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St. John's vs. DePaul preview: Can Storm down Demons a second time?

St. John's defeated DePaul in Rosemont only 11 days ago.


It's been a week of rematches for St. John's. First it was Rutgers, who had beaten the Red Storm at the Garden two weeks earlier. Check. Then it was Seton Hall, who obliterated the Johnnies in Newark last February. Check.

On Wednesday night, at a later start time than usual, St. John's will be in for another rematch. Only this time, the Storm will be the hunted rather than the hunters.

St. John's (13-7, 5-3 Big East) will welcome the DePaul Blue Demons (10-9, 1-5 Big East) into the cozy confines of Carnesecca Arena just 11 days after the Johnnies won on DePaul's home floor, 71-62, in Rosemont.

No matter the disparity in standings position, it is always difficult to beat someone twice in a season - let alone twice in such a short time frame.

"Of course [it's hard to beat a team twice]." Chicago native Phil Greene IV said. "We beat DePaul on their home court, and they want revenge. They're going to want to come beat us on our home court. They have motivation, so we'll have to come out hard so we don't let that happen."

In fact, St. John's has drawn DePaul for a home-and-home in three of the past four years. The Red Storm swept the Blue Demons in both 2009-10 and 2011-12, and are looking to do the same this time around. But Steve Lavin knows it isn't a snap of a finger.

"One thing that is fresh on our mind is the run that [DePaul] made to close it to three [late in that game]." Lavin said on Tuesday. "We were fortunate to get enough stops and make some free throws to seal the deal."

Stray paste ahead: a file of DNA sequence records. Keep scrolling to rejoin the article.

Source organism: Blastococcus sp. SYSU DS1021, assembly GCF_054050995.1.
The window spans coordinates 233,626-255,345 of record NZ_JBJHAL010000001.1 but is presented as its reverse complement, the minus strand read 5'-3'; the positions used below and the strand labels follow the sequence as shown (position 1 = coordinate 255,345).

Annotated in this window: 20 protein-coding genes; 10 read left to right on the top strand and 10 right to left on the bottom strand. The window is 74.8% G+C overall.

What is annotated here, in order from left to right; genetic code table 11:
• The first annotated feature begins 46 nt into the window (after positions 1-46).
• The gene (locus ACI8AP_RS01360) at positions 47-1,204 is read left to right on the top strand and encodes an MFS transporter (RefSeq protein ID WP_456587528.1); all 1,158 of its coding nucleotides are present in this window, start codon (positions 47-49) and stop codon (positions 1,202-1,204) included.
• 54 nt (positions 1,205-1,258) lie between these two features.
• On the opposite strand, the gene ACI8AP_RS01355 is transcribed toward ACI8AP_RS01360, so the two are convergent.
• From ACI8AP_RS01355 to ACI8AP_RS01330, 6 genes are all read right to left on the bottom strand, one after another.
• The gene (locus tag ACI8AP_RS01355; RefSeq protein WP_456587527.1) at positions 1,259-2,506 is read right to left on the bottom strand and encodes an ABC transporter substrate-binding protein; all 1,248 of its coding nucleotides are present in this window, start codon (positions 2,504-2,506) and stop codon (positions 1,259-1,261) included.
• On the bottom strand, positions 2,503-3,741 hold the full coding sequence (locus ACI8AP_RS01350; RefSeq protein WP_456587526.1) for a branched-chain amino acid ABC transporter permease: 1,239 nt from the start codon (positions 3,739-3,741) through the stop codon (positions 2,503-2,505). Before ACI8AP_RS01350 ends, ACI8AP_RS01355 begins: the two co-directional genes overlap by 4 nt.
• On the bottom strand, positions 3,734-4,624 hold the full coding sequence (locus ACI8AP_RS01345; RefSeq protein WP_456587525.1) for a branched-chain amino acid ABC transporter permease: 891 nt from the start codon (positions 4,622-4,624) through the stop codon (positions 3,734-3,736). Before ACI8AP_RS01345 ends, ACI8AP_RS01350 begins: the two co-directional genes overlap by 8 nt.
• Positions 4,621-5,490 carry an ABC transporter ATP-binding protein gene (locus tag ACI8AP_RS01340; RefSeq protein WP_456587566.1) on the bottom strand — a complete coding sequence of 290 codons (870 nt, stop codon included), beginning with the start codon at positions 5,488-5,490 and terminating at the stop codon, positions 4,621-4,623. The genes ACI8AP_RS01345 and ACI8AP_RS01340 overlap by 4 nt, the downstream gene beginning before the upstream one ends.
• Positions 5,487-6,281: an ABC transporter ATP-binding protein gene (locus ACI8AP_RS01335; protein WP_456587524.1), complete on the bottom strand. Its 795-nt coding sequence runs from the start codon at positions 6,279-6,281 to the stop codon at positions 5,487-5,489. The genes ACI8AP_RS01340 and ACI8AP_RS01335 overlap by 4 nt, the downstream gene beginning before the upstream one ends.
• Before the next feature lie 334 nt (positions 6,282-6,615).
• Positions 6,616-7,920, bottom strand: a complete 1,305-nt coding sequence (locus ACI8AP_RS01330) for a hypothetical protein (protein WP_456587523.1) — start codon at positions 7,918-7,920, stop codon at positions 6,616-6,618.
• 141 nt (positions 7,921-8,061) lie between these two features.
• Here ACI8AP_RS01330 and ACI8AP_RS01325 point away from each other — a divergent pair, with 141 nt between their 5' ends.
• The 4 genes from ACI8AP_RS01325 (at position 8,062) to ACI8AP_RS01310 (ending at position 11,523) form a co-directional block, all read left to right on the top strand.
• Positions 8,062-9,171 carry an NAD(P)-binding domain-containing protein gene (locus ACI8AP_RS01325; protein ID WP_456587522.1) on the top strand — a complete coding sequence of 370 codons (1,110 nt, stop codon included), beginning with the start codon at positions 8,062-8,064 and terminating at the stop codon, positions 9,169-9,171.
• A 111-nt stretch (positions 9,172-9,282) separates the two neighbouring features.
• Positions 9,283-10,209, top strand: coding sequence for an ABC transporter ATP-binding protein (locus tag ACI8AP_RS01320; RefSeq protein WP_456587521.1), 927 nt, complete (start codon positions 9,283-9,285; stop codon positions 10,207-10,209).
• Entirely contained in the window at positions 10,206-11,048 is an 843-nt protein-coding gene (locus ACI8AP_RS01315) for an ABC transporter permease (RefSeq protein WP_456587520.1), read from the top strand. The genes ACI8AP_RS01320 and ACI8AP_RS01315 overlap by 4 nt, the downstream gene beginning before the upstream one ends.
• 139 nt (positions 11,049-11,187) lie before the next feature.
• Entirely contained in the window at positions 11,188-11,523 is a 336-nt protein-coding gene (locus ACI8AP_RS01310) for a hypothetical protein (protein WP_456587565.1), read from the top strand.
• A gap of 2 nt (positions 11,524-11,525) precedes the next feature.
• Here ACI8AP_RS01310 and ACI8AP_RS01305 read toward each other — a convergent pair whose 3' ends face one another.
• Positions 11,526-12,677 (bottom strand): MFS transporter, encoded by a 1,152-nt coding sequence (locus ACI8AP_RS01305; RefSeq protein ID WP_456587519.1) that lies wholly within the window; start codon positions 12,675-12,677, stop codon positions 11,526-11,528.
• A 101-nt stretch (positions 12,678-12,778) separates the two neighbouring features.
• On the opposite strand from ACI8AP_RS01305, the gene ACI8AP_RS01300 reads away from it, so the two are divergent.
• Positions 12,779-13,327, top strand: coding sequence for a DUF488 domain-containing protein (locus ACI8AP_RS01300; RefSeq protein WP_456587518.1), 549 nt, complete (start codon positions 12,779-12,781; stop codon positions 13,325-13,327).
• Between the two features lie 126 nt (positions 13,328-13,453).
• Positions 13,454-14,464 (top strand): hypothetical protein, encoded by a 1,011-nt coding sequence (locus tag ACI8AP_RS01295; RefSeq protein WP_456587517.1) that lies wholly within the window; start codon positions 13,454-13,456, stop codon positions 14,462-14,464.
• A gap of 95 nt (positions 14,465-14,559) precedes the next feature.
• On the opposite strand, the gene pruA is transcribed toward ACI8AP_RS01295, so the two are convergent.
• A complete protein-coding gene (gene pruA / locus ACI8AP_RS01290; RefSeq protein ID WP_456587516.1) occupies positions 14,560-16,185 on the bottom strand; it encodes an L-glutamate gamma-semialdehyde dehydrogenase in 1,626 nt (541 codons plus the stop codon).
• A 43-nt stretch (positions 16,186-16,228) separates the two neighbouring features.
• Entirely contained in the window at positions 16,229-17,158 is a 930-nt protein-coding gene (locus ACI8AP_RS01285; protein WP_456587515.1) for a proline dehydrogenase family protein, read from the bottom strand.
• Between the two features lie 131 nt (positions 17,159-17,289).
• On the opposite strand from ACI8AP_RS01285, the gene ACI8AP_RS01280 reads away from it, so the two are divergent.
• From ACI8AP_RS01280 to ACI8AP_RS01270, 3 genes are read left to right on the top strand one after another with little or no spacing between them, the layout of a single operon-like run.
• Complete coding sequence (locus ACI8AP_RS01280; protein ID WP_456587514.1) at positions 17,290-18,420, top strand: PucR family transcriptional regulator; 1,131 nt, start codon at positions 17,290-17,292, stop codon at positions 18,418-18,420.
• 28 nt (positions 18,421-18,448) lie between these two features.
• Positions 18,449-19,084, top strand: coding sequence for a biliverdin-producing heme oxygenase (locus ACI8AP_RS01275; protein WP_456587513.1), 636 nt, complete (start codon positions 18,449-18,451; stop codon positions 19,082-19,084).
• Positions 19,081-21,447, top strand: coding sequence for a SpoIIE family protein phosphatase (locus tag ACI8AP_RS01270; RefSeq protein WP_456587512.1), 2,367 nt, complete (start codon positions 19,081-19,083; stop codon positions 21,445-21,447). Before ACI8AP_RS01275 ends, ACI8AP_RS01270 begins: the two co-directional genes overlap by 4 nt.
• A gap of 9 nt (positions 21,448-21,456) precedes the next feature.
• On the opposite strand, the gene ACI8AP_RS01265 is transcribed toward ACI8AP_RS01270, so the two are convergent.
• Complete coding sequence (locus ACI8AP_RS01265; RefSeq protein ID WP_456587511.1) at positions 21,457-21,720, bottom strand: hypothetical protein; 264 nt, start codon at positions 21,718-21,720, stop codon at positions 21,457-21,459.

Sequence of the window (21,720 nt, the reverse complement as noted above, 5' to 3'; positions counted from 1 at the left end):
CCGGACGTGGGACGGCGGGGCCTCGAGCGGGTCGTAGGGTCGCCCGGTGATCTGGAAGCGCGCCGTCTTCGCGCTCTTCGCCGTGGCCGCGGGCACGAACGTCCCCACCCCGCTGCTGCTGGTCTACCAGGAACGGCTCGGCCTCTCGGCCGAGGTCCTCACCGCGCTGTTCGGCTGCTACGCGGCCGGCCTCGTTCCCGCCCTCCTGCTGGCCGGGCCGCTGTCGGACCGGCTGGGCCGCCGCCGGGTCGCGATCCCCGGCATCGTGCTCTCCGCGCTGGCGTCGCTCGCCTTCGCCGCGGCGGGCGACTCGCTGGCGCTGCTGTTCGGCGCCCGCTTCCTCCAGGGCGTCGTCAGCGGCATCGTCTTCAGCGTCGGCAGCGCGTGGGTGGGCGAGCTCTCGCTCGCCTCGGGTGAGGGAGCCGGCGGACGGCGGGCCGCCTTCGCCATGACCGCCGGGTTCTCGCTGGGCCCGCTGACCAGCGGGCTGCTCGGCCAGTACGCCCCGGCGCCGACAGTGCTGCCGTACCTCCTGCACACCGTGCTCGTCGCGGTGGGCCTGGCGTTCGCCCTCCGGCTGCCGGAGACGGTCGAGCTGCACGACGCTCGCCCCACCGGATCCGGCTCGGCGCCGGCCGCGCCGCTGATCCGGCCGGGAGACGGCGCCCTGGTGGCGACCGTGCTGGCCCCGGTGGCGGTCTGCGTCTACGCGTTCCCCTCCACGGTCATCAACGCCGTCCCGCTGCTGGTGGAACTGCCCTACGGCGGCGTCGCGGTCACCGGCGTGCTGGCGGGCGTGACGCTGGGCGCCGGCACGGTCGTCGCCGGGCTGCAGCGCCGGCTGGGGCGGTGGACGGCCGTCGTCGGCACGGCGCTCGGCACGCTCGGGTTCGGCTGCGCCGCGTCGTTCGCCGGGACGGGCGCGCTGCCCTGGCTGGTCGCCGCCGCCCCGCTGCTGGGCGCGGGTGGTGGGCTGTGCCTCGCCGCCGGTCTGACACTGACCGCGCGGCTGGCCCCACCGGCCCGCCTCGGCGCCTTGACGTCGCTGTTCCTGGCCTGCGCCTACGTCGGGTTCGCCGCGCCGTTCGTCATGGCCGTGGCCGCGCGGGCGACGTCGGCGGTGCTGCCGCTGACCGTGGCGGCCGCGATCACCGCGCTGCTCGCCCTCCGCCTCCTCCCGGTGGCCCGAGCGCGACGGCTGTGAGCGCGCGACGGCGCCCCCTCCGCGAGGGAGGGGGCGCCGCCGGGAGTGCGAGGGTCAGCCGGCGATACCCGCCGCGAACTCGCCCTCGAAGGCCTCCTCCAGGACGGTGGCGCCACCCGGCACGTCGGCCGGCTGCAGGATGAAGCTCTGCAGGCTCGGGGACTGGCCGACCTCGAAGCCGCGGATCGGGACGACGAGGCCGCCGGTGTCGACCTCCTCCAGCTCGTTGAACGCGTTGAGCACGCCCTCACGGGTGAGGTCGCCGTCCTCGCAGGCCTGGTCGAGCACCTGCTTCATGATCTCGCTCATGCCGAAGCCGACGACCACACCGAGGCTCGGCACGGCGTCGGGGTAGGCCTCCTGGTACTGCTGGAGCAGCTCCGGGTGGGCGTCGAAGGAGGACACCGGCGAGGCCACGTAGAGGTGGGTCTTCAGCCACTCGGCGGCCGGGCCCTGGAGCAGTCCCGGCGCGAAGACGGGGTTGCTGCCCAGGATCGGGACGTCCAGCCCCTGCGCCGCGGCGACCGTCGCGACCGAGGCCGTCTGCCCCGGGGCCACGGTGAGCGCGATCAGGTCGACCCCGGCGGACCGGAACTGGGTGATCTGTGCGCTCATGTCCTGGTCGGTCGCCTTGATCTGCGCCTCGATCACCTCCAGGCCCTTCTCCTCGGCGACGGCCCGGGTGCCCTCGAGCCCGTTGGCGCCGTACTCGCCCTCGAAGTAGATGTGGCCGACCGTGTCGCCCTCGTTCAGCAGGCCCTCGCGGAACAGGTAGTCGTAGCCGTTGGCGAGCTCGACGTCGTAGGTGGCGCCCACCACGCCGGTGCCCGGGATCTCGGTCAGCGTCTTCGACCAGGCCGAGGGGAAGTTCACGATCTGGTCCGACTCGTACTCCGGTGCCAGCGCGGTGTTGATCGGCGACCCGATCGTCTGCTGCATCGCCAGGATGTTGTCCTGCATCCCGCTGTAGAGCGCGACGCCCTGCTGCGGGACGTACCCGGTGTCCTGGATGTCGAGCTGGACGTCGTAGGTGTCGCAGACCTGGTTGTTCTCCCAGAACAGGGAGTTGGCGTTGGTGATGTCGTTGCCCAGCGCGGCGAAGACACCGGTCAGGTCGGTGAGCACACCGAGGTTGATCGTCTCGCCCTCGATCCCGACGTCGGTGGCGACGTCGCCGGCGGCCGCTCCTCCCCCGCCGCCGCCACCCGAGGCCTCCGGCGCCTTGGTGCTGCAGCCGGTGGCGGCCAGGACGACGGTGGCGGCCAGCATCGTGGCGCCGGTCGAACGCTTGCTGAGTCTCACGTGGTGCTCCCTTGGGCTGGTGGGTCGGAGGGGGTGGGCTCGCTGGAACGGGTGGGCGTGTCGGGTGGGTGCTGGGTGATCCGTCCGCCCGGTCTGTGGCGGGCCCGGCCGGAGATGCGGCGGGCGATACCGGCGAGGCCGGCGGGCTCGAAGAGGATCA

Though St. John's built a lead as large as 17 points in the second half on January 19th against DePaul, the Blue Demons made it interesting down the stretch.

"Their speed, quickness, and athleticism are comparable to anyone else in our conference," Lavin continued, characterizing DePaul. "They've struggled offensively, which is well-documented, but they had no problem getting to the rim during that first half."

DePaul guard Jamee Crockett went for 19 points before fouling out, while coach Oliver Purnell's star player Cleveland Melvin scored 16 points. Melvin ranks fifth in the Big East, averaging a solid 17.2 points per contest.

"Melvin is as impressive of a prospect that we've faced to this point in conference play," Lavin said. "He can play with his back to the basket and creates a lot of match-up problems."

DePaul has only played one game since St. John's beat them - a whopping 38-point loss at the hands of Pittsburgh on Saturday.

But the Johnnies have been busier, winning two over Rutgers and Seton Hall as part of what is now a four-game winning streak. Tied for third place in the conference with Louisville, behind Syracuse and Marquette, St. John's has its fan-base believing.

D`Angelo Harrison and JaKarr Sampson have each averaged 16.8 points per game over that stretch, yet no one has been as critical to the Storm's success than Sir`Dominic Pointer. The budding sophomore has put up 10.3 points and six rebounds per game during the streak, while shooting 65.2% from the field.

"Dom has put on a display, like pyrotechnics, that is second to none," Lavin mentioned. "When he's in the game, good things happen. He does so many things. He's like Costco - whatever you need in aisle six, seven, or eight, all under one roof."

During the streak, St. John's has compiled a +7.3 average margin in points and a +2.0 average turnover margin, along with an improving -1.0 rebounding margin. When the Johnnies are competing on the boards and playing intelligently in other areas, they'll put themselves in position to win - something they're learning on the fly.

Wednesday will be the Red Storm's first game at Carnesecca Arena since they suffered their worst loss of the season to UNC-Asheville on December 21st.

A win would catapult St. John's to 6-3 and give them sole possession of third place in the Big East.

"This league can go any way. We can be at the bottom as easily as we are at the top," Amir Garrett said. "We don't talk about it too much because we don't want to jinx ourselves. It's third place - it's not first. And ultimately, that's where we want to be."

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